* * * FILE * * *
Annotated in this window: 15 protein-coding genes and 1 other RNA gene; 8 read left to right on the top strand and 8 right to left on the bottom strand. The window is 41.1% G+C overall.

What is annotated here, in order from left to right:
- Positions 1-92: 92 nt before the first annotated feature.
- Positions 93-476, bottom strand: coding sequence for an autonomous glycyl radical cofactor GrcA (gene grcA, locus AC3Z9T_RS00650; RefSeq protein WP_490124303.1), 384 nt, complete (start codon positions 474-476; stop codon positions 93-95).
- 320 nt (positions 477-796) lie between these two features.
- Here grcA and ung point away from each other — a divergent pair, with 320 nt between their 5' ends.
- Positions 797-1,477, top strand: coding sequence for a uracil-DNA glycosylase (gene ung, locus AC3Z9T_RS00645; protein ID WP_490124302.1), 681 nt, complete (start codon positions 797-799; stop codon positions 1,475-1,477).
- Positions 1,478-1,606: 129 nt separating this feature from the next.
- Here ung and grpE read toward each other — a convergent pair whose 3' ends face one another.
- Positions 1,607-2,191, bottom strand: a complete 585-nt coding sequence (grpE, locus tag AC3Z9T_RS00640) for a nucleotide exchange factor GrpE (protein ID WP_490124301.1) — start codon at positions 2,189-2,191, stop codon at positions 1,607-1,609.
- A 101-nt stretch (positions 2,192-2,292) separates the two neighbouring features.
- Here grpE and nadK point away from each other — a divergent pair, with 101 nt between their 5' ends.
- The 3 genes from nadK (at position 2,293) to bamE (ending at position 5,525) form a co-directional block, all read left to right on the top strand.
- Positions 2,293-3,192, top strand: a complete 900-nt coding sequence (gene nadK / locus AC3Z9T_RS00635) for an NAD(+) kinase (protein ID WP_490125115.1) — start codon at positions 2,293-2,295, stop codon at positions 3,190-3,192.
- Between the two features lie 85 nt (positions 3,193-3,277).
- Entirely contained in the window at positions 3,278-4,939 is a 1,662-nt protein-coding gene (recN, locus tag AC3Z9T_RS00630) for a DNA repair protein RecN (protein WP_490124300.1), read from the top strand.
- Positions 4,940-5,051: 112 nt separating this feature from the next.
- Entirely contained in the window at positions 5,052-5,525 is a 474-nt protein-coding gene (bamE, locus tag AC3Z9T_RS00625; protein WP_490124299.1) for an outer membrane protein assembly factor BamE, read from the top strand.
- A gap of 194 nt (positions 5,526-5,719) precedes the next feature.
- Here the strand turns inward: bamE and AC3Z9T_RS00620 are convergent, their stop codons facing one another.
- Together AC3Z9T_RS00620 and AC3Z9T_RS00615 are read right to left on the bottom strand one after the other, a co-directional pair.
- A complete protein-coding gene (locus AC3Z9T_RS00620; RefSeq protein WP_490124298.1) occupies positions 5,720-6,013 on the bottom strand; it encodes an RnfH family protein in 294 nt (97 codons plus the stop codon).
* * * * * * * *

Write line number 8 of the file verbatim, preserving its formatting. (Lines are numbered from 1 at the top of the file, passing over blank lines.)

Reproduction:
- Positions 1,478-1,606: 129 nt separating this feature from the next.